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Fri Apr 18 2014: Semana Santa in Quito

After a too-short two week vacation in the sunny Galapagos Islands, we flew back to Quito to be reunited with our motorcycles. We're feeling like our batteries have been recharged and we're ready to tackle the road ahead!

Although Neda loved the sunshine and the wildlife, she missed her bike more!

The long-overdue haircut. I was almost smooth-talked into a red streak...

We found out that an important religious holiday called Semana Santa (Holy Week) was being celebrated this week, and that there would be a big parade in the city to commemorate the coming Easter weekend. So we decided to stay a few days to see what the fuss was all about.

Oh no.

There was supposed to be some kind of parade of lights in the city streets on the Thursday evening, so we took a streetcar down to the historic centre. The skies darkened considerably before sunset, and our much-hated nemesis, the rain, started falling in sheets, drenching the buildings and the parks, sending everyone scrambling for shelter

Some of the residents are used to the rain

Water bouncing off the pavement, it was raining that hard!

We watched the rain from the shelter of one of the colonial buildings,
huddled together with many of Quito's residents waiting for a break in the waterworks

Had a beer inside this cool-looking mall

The rains never really stopped that evening, but it did let up a few times

We walked the wet city streets looking for the Parade of Lights. We asked the locals and nobody seemed to know. Some said it was the day after, others said that there wasn't anything scheduled for that evening. Some policemen sent us in the wrong direction. We were wet and miserable. It was a very unsuccessful outing.

One of the places we ducked into was the main cathedral where they were having a mass. It was beautiful inside!

We called it an early night and rode back in the streetcar

We thought our batteries had been recharged from our time in the Galapagos. But being back amidst the constant rains had drained our morale almost immediately. Our batteries weren't holding a charge very well...

Policemen lined up, getting instructions for the big parade

The day after was Good Friday, and we headed back into the city for the scheduled afternoon parade. We knew this was going to happen because of the sheer number of people that were out on the streets. We've read that a quarter of a million people descend on the streets surrounding the Plaza de San Francisco to celebrate and watch the procession. An hour before the parade was to begin, most of the people had already taken up their positions on the curbs. Because we didn't know the route or the best places to see the parade, we got pushed to the back of the crowd.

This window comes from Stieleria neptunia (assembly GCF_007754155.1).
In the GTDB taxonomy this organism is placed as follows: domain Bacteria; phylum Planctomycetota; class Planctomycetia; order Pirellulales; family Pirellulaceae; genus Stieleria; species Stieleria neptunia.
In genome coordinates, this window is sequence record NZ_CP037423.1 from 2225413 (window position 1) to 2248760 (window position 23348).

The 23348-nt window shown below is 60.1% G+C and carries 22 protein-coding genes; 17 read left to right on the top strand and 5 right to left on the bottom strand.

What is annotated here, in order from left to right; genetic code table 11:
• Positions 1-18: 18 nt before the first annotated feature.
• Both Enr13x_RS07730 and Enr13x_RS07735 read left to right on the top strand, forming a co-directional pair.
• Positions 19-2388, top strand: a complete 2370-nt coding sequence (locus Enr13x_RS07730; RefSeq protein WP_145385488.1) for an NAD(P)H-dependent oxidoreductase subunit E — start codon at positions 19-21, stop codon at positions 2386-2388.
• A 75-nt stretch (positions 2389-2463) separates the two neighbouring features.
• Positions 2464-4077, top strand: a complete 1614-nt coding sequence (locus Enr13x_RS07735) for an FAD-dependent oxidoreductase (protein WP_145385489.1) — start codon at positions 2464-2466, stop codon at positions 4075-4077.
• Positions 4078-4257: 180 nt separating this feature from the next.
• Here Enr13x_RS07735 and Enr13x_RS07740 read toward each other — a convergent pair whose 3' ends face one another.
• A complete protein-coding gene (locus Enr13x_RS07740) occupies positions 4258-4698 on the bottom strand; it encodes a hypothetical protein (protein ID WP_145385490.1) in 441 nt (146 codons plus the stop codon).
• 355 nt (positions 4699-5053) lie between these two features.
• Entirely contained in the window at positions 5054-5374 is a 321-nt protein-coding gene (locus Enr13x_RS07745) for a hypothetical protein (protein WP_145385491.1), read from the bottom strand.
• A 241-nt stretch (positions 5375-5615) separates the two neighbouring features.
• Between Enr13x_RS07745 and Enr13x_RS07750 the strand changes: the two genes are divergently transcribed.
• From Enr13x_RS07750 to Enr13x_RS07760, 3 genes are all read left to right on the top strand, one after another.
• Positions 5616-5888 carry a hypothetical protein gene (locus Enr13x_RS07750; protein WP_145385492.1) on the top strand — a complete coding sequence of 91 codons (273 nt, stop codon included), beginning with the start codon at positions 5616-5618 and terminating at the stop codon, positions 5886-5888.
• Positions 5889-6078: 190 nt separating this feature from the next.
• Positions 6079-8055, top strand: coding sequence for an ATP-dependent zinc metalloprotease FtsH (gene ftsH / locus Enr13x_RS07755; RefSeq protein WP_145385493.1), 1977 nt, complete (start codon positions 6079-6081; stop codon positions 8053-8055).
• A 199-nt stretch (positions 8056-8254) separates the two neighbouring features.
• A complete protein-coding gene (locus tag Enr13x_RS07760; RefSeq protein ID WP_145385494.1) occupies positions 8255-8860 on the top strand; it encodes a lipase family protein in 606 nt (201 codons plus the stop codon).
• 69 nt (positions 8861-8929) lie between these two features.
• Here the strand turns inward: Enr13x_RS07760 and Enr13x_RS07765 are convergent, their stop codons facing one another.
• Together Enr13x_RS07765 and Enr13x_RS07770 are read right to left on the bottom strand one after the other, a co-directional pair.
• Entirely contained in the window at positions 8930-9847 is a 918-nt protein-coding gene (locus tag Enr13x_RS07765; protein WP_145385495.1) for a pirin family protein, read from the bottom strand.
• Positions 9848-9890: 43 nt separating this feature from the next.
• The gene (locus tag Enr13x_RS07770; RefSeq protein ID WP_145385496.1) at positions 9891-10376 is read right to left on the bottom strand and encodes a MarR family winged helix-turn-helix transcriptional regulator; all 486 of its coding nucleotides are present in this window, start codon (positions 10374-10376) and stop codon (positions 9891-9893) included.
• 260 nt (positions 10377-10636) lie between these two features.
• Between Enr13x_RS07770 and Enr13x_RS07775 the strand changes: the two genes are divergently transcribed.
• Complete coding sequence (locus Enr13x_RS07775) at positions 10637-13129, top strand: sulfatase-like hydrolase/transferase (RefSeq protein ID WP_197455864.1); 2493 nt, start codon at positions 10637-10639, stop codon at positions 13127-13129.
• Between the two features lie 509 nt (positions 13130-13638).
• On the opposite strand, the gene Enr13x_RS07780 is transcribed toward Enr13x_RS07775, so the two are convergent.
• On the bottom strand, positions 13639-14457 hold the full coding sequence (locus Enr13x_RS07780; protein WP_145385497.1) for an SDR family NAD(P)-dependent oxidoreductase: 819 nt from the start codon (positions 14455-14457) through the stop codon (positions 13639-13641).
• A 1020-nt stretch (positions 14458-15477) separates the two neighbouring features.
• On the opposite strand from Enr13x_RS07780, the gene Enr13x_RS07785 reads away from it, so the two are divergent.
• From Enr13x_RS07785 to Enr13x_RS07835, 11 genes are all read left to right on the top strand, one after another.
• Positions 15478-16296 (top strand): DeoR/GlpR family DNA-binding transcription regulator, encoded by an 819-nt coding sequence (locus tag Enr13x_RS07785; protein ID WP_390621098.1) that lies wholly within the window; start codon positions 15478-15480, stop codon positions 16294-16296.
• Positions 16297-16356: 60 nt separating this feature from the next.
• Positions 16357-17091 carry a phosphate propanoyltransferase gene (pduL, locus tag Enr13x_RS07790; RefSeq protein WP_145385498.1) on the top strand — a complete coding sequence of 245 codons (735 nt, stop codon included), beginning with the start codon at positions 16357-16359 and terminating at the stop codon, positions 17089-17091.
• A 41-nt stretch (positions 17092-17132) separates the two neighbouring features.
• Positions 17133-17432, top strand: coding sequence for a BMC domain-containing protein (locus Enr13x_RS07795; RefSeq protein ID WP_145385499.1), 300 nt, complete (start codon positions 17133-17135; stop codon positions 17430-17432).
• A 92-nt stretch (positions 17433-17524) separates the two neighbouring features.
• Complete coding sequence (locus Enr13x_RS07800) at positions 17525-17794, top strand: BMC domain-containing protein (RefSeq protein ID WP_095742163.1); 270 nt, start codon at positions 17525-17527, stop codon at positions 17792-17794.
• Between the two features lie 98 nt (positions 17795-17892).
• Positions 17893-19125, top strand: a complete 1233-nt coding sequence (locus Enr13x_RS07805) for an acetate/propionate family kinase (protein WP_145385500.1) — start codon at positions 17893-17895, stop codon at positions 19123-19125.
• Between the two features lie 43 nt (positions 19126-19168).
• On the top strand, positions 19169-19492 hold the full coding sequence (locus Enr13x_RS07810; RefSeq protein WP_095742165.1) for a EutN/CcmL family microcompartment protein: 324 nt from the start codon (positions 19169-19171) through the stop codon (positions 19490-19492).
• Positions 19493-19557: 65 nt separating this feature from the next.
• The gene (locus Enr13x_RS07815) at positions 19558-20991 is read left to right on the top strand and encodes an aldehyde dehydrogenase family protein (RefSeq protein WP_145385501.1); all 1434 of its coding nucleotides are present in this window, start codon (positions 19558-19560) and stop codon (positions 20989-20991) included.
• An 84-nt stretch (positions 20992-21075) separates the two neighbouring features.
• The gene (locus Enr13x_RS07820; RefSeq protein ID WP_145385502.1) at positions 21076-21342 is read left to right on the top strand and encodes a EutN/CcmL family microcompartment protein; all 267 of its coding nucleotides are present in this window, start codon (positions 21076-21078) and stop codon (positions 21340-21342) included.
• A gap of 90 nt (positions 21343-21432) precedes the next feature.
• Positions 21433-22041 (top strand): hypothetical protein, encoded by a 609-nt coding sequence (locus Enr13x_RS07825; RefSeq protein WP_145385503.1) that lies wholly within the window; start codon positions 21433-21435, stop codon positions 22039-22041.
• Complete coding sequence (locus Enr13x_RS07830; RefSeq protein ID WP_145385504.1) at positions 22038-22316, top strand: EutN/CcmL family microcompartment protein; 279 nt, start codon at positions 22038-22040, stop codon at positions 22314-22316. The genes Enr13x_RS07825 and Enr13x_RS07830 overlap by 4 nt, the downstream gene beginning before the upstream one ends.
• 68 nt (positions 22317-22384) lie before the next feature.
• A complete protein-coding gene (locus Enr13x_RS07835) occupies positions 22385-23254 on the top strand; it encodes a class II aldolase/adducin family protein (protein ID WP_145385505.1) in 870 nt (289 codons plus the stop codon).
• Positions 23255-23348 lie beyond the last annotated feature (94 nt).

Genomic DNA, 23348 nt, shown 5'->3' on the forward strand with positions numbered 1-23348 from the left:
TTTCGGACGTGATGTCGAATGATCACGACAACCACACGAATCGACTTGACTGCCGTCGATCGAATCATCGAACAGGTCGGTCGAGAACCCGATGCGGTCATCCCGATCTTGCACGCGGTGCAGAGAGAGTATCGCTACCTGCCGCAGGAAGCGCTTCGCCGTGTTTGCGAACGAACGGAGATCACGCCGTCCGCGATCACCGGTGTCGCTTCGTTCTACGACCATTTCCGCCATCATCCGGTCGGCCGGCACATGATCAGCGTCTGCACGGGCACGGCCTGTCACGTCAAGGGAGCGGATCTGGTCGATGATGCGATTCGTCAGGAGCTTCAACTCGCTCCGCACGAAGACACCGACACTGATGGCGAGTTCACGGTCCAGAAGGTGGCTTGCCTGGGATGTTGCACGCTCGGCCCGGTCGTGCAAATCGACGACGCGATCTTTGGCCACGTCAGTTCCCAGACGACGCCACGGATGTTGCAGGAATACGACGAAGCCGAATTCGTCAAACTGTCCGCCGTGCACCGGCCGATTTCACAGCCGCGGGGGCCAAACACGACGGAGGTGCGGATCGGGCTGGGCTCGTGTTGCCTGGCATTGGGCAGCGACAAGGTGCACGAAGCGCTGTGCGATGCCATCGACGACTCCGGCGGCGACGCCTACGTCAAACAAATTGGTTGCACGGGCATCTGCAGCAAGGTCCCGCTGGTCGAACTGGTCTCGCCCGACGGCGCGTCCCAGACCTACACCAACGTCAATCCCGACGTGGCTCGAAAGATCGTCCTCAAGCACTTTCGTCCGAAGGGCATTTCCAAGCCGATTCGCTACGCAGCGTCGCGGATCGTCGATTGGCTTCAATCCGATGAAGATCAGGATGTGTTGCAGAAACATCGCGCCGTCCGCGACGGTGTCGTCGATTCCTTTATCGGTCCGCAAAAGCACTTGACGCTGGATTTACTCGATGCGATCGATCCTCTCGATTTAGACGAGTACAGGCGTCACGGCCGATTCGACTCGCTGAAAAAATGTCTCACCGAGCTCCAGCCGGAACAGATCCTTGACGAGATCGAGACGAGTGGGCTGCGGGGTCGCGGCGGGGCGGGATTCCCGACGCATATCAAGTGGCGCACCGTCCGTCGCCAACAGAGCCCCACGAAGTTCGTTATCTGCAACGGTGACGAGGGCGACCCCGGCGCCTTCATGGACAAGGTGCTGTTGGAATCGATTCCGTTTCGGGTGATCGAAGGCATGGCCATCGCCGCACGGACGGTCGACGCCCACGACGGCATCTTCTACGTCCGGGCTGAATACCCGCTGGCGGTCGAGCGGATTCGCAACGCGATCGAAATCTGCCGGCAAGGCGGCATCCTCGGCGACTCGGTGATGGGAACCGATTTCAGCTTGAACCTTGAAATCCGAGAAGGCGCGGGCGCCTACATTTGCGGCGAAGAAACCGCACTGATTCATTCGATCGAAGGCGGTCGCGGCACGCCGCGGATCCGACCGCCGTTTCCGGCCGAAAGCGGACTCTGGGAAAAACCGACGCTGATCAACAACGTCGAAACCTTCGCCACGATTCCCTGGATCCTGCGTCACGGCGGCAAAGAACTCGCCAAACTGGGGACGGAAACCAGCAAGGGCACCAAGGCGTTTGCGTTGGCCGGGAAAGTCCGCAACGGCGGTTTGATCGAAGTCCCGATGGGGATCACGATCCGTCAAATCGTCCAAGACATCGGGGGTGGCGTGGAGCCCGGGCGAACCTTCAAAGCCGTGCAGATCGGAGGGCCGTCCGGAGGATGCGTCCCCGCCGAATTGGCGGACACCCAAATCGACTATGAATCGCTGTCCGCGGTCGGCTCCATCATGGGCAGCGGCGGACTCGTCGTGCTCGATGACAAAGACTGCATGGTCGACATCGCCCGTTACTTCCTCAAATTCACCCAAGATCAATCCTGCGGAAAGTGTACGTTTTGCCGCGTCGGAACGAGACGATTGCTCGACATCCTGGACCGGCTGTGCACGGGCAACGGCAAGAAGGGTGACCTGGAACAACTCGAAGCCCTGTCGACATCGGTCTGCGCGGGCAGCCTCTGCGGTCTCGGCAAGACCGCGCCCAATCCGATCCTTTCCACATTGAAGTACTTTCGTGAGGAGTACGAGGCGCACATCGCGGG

Not going to make the obvious comment...

Every Latin American city celebrates Semana Santa a bit differently. In Quito, the parade is called the Procession of Jesus Of Great Power. Penitents, dressed as Jesus, show their devotion by dragging large crosses through the streets. They're accompanied by others in purple hooded tunics. The hoods rise up in huge cones and the men who wear them are called Cucuruchos, which is the Spanish word for "cone". The cones are a symbol of humility and purple is the colour of penitence.

The hooded Cucuruchos are a bit creepy-looking. And I'm not only saying that because I'm a visible minority...

Holding tightly to a card printed with the Virgin Mary

Females who wore purple tunics are called Veronicas, named after the woman who offered Jesus her veil to wipe his face

I couldn't believe how heavy this cross was!

This penitent above had to cut across the crowd to join the procession. We were directly in his path and had to move to give him space to pass. Because the crowd was so thick, we were pressed up against him and I reached up to help support the cross as he pushed through the people. Even with several people helping him hold up the wooden pole, I could feel the weight of the cross on his shoulder. It was as heavy as a telephone pole! This young man chose to drag a telephone pole through the streets for three hours! And the foot of the cross wasn't even on rollers! That is devotion!

More penitents and Cucuruchos slowly walking the streets

While there were many people in the crowd who were very religious, holding up flyers with the Virgin Mary and Jesus printed on them, there were many others like us who were just tourists, marveling at the sights and taking pictures of the procession.

As the afternoon wore on, clouds started settling over the city. We knew what was to happen soon...

Even Spidey took a break from catching thieves (just like flies), to celebrate Semana Santa

There were marching bands, priests in brown robes, floats, all sorts of different participants

After the parade, we shared a large bowl of Fanesca

Fanesca is a well-known Ecuadorian traditional soup with salted cod only served during Semana Santa. It's a very symbolic dish consisting of 12 ingredients, each ingredient representing an apostle, with the fish representing Jesus. We had grown a bit tired of the tipico meals in Latin America, but the Fanesca was a delicious change.

With Semana Santa over, it was time to flee the rains once again. This time we'll take our bikes with us...

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